I raised the storm window and screen, but they wouldn’t stay up, so I held them up with my forehead as I pushed my head through.
I have no idea if any of you even keep dream diaries. But! If you do, let me know and I’ll tag you retroactively, because I want to know!
New York, New Haven, New York
— I hate packing.
Whirlwind day in Manhattan, browsing the sample sale at Triple Five Soul, shopping at Lush, H&M, and tons of cute little kitsch shops, ooh-ing at Origins’ fab new Modern Friction dermabrasion rub but backing away a little at the price. Also: nibbles at Jaya Malaysian, Woorijip and Le Pain Quotidien with Miranda and Lia (rockstar!), and finally meeting Jarvis and Samson, adorable fuzzballs — all while fighting off jet-lag.
Lots of fun, but tired tired tired.
Okay, breathe, Yuki, get some sleep. You’ve a train to catch in the morning.
…dreaming of being a bride | New Haven, CT
Much, much too hot here to write. Not heat, specifically, but awful humidity, thick, wet, like childhood summers back home, thankfully forgotten (though I dearly miss: thunderstorms, fireflies).
Back home tomorrow night, anyone in NYC up for an early lunch in Chinatown? But — who am I kidding? Still jet-lagged and will probably sleep until it’s time to leave…
Good-bye, high shoulders, metal earth dwellers, palaces of glass. heart.
A wall of rain and fire to the west means I’m still stuck in New York for now — well, not stuck in New York, exactly, which would be just fine, but in the limbo that is the airport. Airports are places you’re either going-to or coming-from. There’s no such thing as being at an airport. The air is muggy and oppressive.
Sitting in a wet-hot plane for three hours on the runway, or in the wet-hot terminal, neither much of a choice — nor is spending the night at La Guardia or O’Hare. At this point I just want to feel Seattle’s cool embrace and the warmth of home. Leftovers and reruns and chores and sleep. I’d even like to be at work again.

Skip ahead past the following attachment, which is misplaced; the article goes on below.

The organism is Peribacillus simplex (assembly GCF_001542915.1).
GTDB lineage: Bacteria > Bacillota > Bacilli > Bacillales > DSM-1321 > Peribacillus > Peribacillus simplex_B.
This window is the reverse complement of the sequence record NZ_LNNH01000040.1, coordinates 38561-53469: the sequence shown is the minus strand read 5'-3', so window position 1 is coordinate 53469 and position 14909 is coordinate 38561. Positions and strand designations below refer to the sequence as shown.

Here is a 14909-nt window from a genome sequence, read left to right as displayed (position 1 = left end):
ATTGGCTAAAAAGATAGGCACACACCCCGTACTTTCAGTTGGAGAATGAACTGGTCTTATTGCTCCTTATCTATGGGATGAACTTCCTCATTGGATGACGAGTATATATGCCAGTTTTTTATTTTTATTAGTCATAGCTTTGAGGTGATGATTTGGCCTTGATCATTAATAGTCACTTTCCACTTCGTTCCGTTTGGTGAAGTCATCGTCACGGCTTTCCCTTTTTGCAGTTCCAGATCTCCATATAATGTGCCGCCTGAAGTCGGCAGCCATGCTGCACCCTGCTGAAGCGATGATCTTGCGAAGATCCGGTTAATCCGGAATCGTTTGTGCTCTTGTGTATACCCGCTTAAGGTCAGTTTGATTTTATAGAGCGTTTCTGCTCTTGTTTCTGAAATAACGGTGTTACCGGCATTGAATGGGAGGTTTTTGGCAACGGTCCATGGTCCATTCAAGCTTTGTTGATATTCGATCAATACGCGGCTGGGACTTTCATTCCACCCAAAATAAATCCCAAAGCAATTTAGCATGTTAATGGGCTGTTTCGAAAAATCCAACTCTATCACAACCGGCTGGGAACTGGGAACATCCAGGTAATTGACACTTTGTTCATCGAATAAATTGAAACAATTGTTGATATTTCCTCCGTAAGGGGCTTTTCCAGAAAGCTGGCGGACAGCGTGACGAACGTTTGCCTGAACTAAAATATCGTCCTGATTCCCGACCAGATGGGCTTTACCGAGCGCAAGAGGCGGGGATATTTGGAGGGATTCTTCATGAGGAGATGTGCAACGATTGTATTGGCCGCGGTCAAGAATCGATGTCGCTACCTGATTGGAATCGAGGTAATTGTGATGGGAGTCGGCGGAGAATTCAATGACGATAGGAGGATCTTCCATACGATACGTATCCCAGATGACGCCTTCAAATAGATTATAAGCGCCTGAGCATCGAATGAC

I. Want. Destination.
In the meantime I’ve plenty of reading to chew through. Just finished A. S. Byatt’s Little Black Book of Stories, some of which left me cold but “A Stone Woman” and “The Pink Ribbon” were both affecting. The weaker stories suffer from truncation, or too much cleverness; all beautifully-written, of course. I’d forgotten how she dances in description, her joy in lists and catalogues. Also, have started A Wild Sheep Chase, which will hopefully last me until I’ve no more need of words.
I might have read three books in the whole of 2004, and twice that just in the past month. It’s like slipping into a favorite pair of shoes, familiar and well-worn.
Update, Tuesday a.m. — in Chicago. They say we can leave within the hour. Fingers crossed.
Update, Tuesday p.m. — home!!
Resolution #1: I’m going to try a lot harder to respond to your comments on neon epiphany, so please hold me to that.
Total number of books I’ve owned: v. hard to tell, because I’ve had many collections and they very rarely accompany me when I move. And likewise the set of books I’ve owned and those I’ve read only partially overlap. I’ve always been good at reading books I borrow while neglecting those already on my shelf.
That’s not really an answer, is it? So: I suppose I’ve got four bookshelves right now, in varying stages of fullness.
Last book I bought: The Wind-Up Bird Chronicle by Haruki Murakami, used and tattered. I’m not sure where it goes on my to-read list. But soon.